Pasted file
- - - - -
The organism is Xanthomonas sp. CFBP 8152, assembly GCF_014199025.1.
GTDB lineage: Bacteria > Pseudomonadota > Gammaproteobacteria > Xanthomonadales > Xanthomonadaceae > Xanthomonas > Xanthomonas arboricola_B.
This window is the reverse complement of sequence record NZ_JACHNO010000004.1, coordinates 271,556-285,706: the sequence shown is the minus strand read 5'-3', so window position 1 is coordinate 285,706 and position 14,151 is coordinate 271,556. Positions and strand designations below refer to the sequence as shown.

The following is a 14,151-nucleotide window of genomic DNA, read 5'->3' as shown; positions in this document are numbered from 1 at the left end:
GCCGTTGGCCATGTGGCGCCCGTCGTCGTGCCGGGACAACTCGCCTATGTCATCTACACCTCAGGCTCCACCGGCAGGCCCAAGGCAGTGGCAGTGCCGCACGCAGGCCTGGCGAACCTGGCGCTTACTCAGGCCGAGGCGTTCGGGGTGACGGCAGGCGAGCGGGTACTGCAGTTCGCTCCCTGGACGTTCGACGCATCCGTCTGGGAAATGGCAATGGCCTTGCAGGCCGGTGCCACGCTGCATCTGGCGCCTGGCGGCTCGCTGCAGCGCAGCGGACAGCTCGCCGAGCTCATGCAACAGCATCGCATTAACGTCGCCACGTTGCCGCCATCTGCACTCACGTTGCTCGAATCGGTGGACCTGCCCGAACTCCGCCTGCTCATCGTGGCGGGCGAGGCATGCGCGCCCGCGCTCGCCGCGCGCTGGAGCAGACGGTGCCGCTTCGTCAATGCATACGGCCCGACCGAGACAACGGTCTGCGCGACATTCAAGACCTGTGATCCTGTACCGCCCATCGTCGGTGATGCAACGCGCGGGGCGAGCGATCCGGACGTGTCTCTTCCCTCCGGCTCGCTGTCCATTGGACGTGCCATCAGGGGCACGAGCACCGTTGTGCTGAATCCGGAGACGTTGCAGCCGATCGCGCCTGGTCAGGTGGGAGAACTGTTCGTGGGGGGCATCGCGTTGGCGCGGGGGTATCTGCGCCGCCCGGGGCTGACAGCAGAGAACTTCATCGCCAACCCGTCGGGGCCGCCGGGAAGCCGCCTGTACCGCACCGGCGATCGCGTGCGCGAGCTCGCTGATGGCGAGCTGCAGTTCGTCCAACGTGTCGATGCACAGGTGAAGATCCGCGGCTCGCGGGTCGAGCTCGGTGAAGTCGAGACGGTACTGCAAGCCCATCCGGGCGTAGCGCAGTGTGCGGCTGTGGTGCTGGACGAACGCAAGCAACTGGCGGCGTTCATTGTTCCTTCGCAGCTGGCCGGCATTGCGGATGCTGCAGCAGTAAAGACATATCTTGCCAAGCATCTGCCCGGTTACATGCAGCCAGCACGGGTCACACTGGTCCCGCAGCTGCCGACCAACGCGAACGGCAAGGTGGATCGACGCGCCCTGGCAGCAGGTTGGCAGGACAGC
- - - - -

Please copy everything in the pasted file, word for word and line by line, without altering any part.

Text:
The organism is Xanthomonas sp. CFBP 8152, assembly GCF_014199025.1.
GTDB lineage: Bacteria > Pseudomonadota > Gammaproteobacteria > Xanthomonadales > Xanthomonadaceae > Xanthomonas > Xanthomonas arboricola_B.
This window is the reverse complement of sequence record NZ_JACHNO010000004.1, coordinates 271,556-285,706: the sequence shown is the minus strand read 5'-3', so window position 1 is coordinate 285,706 and position 14,151 is coordinate 271,556. Positions and strand designations below refer to the sequence as shown.

The following is a 14,151-nucleotide window of genomic DNA, read 5'->3' as shown; positions in this document are numbered from 1 at the left end:
GCCGTTGGCCATGTGGCGCCCGTCGTCGTGCCGGGACAACTCGCCTATGTCATCTACACCTCAGGCTCCACCGGCAGGCCCAAGGCAGTGGCAGTGCCGCACGCAGGCCTGGCGAACCTGGCGCTTACTCAGGCCGAGGCGTTCGGGGTGACGGCAGGCGAGCGGGTACTGCAGTTCGCTCCCTGGACGTTCGACGCATCCGTCTGGGAAATGGCAATGGCCTTGCAGGCCGGTGCCACGCTGCATCTGGCGCCTGGCGGCTCGCTGCAGCGCAGCGGACAGCTCGCCGAGCTCATGCAACAGCATCGCATTAACGTCGCCACGTTGCCGCCATCTGCACTCACGTTGCTCGAATCGGTGGACCTGCCCGAACTCCGCCTGCTCATCGTGGCGGGCGAGGCATGCGCGCCCGCGCTCGCCGCGCGCTGGAGCAGACGGTGCCGCTTCGTCAATGCATACGGCCCGACCGAGACAACGGTCTGCGCGACATTCAAGACCTGTGATCCTGTACCGCCCATCGTCGGTGATGCAACGCGCGGGGCGAGCGATCCGGACGTGTCTCTTCCCTCCGGCTCGCTGTCCATTGGACGTGCCATCAGGGGCACGAGCACCGTTGTGCTGAATCCGGAGACGTTGCAGCCGATCGCGCCTGGTCAGGTGGGAGAACTGTTCGTGGGGGGCATCGCGTTGGCGCGGGGGTATCTGCGCCGCCCGGGGCTGACAGCAGAGAACTTCATCGCCAACCCGTCGGGGCCGCCGGGAAGCCGCCTGTACCGCACCGGCGATCGCGTGCGCGAGCTCGCTGATGGCGAGCTGCAGTTCGTCCAACGTGTCGATGCACAGGTGAAGATCCGCGGCTCGCGGGTCGAGCTCGGTGAAGTCGAGACGGTACTGCAAGCCCATCCGGGCGTAGCGCAGTGTGCGGCTGTGGTGCTGGACGAACGCAAGCAACTGGCGGCGTTCATTGTTCCTTCGCAGCTGGCCGGCATTGCGGATGCTGCAGCAGTAAAGACATATCTTGCCAAGCATCTGCCCGGTTACATGCAGCCAGCACGGGTCACACTGGTCCCGCAGCTGCCGACCAACGCGAACGGCAAGGTGGATCGACGCGCCCTGGCAGCAGGTTGGCAGGACAGC